麻省理工学院华裔教授张锋 获加拿大科学最高国际奖

Zhang in the lab. Photo:Justin Knight

Often compared to the cut-and-paste program on a word processor, CRISPR is so simple that even DIY biohackers are getting in on it. Anyone with molecular biology skills and a decent lab can theoretically use it to rewrite genetic code.

“CRISPR has democratized gene editing,” Zhang told me.

Zhang’s hope is that CRISPR will give us a better way to understand psychiatric diseases, including depression, schizophrenia, autism and Alzheimer’s. They’re all very hard to study in lab animals, and drug development has lagged. “When the mechanism of disease isn’t clear, developing drugs is hard,” he said. “With CRISPR, we can start to understand the genetic basis of disease.”

He’s working on ways to make gene editing more accurate. “We’re trying to be inspired by nature,” he continued. “Many organisms have evolved interesting DNA repair mechanisms, independent of CRISPR.” He’s very interested in finding enzymes that target RNA instead of DNA, for instance, which is a way to to avoid making inheritable or permanent changes to the human genome.

We aren’t yet at the point of using gene editing to directly treat patients, but that will come. In late 2015, scientists at the Great Ormond Street Hospital for Children in London reported on an experimental method they'd used to treat a baby girl called Layla, who had terminal leukemia. Starting out with donor blood, they edited genes in immune cells to attack her cancer, then infused the baby with those genetically modified cells. It put her in remission long enough to accept a bone marrow transplant—and eventually go home.

They hope to do a clinical trial later this year.

Biologists and ethicists alike are already fretting over a world of “genetic haves” and “have-nots"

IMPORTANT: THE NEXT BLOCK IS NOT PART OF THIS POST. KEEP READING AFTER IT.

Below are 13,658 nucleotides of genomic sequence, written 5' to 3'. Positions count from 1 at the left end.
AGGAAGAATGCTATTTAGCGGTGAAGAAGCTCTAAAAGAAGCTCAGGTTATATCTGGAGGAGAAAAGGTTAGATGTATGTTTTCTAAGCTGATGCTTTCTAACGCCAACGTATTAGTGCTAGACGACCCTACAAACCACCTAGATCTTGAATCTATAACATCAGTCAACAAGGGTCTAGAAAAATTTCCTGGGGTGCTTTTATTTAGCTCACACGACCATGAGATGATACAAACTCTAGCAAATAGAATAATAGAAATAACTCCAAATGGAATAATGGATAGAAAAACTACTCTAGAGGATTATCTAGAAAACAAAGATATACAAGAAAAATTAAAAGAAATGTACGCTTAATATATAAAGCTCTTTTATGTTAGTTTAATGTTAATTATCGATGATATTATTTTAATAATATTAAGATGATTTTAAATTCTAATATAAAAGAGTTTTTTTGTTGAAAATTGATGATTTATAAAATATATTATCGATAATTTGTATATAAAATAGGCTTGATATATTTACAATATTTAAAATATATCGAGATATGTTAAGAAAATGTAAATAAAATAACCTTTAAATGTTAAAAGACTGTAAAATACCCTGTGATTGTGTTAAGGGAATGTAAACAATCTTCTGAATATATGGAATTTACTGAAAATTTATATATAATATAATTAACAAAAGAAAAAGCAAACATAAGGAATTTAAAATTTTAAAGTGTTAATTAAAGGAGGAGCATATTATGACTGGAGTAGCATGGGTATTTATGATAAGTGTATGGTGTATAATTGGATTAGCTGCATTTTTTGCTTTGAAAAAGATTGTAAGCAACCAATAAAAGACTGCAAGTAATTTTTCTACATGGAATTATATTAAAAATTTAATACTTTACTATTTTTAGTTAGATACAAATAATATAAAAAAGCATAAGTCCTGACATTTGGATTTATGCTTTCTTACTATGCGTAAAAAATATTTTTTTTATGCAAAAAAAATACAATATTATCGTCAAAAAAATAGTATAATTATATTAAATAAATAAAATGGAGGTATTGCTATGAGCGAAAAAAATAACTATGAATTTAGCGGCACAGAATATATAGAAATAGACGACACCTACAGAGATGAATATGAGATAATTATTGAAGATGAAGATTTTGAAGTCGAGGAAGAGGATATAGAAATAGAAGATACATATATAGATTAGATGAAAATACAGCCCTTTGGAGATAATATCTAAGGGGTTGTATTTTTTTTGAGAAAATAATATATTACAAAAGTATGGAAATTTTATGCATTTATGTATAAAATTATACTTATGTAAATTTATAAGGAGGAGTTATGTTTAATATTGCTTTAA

When asked about whether he has any concerns around the use of CRISPR—a technology that’s so efficient, and so accessible—Zhang didn’t seem overly worried, putting his faith in the scientific community. “Those are very serious topics that need to be grappled with,” he acknowledged, recognizing that improper use of technology could lead to “undesirable” consequences(what, he didn’t specify).

Scientists were concerned enough that, in December, they convened a meeting in Washington to debate the ethics of what some are already doing in their labs, and what others probably hope to do soon. They’ve put the brakes on using CRISPR to edit human embryos for now. “The good thing is, there was a remarkable level of agreement, despite differences in culture, and the different types of disease that each culture is affected by,” said Zhang. “There is agreement that we need to be very careful.”

But scientists don’t always see eye-to-eye, and governments can opt to strike out on their own. The UK, for one, is alone in approving so-called “three-parent babies,” a modified version of IVF that will help cure certain diseases, but will also pass along inheritable changes to the next generation—changes we can’t later take back. The first baby born of the procedure could arrive as soon as this year.

In the future, if some countries decide to allow genetic editing in human embryos to eliminate disease, even to enhance or select for certain qualities—eye colour, height, intelligence—it’s hard to see how we’ll stop them. Biologists and ethicists alike are already fretting over a world of “genetic haves” and “have-nots,” when genetic tweaks can be paid for.